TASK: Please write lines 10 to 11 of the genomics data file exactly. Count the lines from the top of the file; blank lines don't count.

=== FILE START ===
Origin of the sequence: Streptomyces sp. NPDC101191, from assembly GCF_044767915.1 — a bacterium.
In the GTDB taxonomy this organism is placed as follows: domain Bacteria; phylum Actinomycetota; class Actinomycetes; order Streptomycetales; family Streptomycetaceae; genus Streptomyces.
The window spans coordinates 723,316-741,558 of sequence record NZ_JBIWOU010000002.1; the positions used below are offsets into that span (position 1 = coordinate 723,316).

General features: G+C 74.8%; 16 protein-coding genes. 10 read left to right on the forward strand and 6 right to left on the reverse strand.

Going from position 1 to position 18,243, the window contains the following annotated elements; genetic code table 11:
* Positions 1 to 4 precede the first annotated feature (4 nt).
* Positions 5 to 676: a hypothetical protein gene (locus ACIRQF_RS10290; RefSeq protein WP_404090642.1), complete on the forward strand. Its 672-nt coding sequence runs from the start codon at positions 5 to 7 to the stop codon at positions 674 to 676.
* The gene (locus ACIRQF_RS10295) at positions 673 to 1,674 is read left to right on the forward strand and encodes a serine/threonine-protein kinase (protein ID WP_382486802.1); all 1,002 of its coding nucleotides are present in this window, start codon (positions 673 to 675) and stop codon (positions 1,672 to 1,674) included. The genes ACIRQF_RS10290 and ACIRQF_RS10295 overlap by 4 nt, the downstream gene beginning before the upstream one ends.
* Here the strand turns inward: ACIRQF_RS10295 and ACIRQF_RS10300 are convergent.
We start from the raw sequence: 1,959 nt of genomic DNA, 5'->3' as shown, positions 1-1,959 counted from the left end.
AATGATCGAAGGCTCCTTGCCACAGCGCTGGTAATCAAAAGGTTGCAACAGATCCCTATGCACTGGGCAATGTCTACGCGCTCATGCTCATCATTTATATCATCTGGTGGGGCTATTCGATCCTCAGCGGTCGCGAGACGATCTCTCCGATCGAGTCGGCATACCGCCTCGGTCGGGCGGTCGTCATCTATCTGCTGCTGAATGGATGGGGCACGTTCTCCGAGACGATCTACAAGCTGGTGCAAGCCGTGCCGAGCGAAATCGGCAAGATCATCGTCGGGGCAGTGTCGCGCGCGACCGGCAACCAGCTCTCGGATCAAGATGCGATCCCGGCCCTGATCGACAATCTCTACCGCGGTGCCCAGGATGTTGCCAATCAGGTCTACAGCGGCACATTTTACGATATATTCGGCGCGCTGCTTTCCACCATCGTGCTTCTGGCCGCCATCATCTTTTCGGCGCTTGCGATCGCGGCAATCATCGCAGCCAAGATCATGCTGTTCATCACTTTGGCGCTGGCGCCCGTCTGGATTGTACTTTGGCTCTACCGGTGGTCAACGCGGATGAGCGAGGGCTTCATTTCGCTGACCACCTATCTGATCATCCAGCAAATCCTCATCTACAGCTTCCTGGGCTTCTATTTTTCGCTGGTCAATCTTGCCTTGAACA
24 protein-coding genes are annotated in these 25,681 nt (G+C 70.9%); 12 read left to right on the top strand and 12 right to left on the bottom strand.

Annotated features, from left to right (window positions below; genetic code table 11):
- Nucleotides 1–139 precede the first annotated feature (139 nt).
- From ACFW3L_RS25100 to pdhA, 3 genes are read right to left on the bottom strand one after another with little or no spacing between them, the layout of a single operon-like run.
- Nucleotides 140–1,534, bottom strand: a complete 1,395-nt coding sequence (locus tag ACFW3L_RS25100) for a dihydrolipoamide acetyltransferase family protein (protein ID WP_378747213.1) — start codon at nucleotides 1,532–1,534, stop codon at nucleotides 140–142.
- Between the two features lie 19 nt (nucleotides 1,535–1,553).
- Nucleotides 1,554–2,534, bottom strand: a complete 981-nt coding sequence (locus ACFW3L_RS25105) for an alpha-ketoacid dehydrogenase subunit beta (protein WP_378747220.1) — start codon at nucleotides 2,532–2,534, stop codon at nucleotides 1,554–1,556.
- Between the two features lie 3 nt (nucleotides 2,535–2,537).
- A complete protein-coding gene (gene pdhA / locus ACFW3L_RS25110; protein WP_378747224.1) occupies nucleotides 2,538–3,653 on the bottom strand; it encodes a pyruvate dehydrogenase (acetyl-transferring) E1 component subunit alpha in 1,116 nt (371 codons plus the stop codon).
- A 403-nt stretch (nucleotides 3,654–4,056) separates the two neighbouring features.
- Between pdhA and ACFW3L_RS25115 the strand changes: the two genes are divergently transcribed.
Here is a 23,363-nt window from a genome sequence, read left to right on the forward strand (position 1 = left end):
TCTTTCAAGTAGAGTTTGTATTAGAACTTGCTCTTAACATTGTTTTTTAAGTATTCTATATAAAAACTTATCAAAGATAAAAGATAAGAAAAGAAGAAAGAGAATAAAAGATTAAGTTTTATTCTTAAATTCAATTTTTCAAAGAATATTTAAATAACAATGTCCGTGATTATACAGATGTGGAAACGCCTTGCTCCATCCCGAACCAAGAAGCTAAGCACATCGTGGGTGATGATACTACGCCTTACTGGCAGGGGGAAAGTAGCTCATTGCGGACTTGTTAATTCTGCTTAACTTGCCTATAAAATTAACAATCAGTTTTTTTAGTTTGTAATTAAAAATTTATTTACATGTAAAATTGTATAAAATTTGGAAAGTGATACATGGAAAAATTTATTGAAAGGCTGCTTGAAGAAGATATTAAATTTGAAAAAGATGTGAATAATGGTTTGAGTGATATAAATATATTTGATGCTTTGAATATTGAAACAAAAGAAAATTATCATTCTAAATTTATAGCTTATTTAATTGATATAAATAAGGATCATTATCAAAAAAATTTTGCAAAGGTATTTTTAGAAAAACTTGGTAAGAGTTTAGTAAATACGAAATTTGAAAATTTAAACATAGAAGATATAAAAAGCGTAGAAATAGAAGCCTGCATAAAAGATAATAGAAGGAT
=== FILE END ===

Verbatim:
We start from the raw sequence: 1,959 nt of genomic DNA, 5'->3' as shown, positions 1-1,959 counted from the left end.
AATGATCGAAGGCTCCTTGCCACAGCGCTGGTAATCAAAAGGTTGCAACAGATCCCTATGCACTGGGCAATGTCTACGCGCTCATGCTCATCATTTATATCATCTGGTGGGGCTATTCGATCCTCAGCGGTCGCGAGACGATCTCTCCGATCGAGTCGGCATACCGCCTCGGTCGGGCGGTCGTCATCTATCTGCTGCTGAATGGATGGGGCACGTTCTCCGAGACGATCTACAAGCTGGTGCAAGCCGTGCCGAGCGAAATCGGCAAGATCATCGTCGGGGCAGTGTCGCGCGCGACCGGCAACCAGCTCTCGGATCAAGATGCGATCCCGGCCCTGATCGACAATCTCTACCGCGGTGCCCAGGATGTTGCCAATCAGGTCTACAGCGGCACATTTTACGATATATTCGGCGCGCTGCTTTCCACCATCGTGCTTCTGGCCGCCATCATCTTTTCGGCGCTTGCGATCGCGGCAATCATCGCAGCCAAGATCATGCTGTTCATCACTTTGGCGCTGGCGCCCGTCTGGATTGTACTTTGGCTCTACCGGTGGTCAACGCGGATGAGCGAGGGCTTCATTTCGCTGACCACCTATCTGATCATCCAGCAAATCCTCATCTACAGCTTCCTGGGCTTCTATTTTTCGCTGGTCAATCTTGCCTTGAACA